Pacheco currents checks in as RB28, 73rd overall according to Fantasy Pros ADP. While this ADP isn’t egregious, it’s rarely the ADP I’ve seen him go at in my leagues. Pacheco has been going in the fifth round for the most part, and that cost is simply too high.
The worry here is that the Chiefs simply have too much invested in Clyde and not enough invested in Pacheco to give the latter the bell cow duties. The Chiefs have every reason to make this a three-headed backfield, even if they prefer Pacheco. They have already declined Edwards-Helaire’s fifth-year option and could simply run him into the ground to keep Pacheco fresh for another deep playoff run.
George Pickens, WR, Pittsburgh Steeler
With each training camp highlight reel catch, we see by Pickens, his ADP jumps another 3-4 spots. Don’t get me wrong, his talent is impressive, but highlight reel catches don’t get me extra points in fantasy.
The problem here is, that the highlights have been so impressive that fantasy managers have completely forgotten his lack of any significant volume. Pickens saw a three-game stretch early in his rookie year in which he was targeted seven or eight times per game. After that stretch, he was targeted anywhere between two and six times per game at most.
He is currently being selected as WR35, 83rd overall according to Fantasy Pros ADP. While not overly pricey, his cost seems to rise daily. Six targets per game is a lacklustre Steelers offence and is simply not enough to produce a viable WR3 for fantasy. After week seven of 2022, he failed to record more than five catches in any single game.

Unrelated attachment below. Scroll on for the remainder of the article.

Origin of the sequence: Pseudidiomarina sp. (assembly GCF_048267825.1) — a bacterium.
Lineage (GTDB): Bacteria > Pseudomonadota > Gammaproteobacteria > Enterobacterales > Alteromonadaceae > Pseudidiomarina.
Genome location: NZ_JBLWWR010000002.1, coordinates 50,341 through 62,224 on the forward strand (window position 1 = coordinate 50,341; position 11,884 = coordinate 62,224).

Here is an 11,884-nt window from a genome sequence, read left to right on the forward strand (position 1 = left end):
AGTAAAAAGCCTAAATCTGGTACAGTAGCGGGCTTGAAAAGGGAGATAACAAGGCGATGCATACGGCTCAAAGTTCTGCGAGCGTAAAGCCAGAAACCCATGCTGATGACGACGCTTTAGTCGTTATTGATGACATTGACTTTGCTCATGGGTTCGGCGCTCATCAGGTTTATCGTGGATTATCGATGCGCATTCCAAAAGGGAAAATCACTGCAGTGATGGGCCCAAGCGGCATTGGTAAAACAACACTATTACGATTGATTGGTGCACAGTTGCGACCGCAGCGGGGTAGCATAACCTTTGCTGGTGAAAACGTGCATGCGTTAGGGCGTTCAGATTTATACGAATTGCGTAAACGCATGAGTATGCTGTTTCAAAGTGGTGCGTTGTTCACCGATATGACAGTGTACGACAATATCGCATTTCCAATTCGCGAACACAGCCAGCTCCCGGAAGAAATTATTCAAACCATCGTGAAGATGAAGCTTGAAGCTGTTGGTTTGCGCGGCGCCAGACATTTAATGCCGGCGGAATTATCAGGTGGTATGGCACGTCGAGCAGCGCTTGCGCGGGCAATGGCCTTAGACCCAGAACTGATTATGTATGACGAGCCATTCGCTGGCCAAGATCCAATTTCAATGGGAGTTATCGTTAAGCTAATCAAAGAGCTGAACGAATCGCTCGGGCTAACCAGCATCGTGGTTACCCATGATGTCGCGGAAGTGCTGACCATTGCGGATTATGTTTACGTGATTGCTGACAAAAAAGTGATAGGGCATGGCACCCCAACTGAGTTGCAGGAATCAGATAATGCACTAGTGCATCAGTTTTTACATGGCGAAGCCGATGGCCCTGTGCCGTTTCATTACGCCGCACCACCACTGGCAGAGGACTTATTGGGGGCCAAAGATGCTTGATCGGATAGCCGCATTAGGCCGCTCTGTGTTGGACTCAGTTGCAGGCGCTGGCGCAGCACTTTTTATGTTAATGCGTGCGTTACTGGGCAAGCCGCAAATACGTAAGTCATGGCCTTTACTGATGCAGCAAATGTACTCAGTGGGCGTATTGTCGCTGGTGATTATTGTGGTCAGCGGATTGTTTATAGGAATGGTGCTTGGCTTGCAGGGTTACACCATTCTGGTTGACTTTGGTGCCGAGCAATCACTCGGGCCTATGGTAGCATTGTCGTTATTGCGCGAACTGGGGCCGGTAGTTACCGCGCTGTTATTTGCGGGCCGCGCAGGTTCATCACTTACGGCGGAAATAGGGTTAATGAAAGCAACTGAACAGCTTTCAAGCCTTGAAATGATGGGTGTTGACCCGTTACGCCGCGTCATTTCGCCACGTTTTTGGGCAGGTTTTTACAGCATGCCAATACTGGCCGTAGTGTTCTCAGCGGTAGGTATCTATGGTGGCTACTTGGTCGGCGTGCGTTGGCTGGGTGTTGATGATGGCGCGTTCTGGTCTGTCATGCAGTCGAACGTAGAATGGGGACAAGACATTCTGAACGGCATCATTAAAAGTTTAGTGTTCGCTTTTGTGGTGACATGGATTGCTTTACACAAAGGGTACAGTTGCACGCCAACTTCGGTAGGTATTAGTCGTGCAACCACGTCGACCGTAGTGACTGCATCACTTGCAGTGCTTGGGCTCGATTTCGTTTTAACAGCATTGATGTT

Factor in that his teammate Diontae Johnson, who got 147 targets to the 84 of Pickens is going at essentially the same cost (WR33) and I will take the safe play of Johnson over the flashy play of Pickens any day.
Brian Robinson, RB, Washington Commanders
Brian Robinson was the feel-good story of the 2022 season as he battled back from a gunshot to fantasy relevance. This in conjunction with his college days being played at Alabama seemed to make him a sexy pick in many sleeper columns. He rushed for 797 yards in just 12 games, a nice total to say the least. The issue here is that Robinson proved to be little more than a between-the-tackles plodder who lacked any real explosiveness.
Coming into training camp, the Commander’s coaching staff have seemed to sour on Robinson and have been pumping up the previously maligned Antonio Gibson every chance they get. Gibson has always been the best running back on this team and by far the best pass-catcher in the backfield.
After a rookie season that saw him finish as RB43 despite missing four games, it is unlikely he will match that production again. 2022 was his best chance to win the job from Gibson and instead, he seems to be relegated to backup duty.
He is currently going off the board as RB34, 94th overall according to Fantasy Pros ADP. While this price tag is not too extreme, a top-100 pick for an inexplosive backup running back is a bad bet to make.
If you would like to see more of our rankings for the 2023 season, check out our rankings page at kingfantasysports.com.
Image Credit: Tommy Gilligan – USA TODAY Sports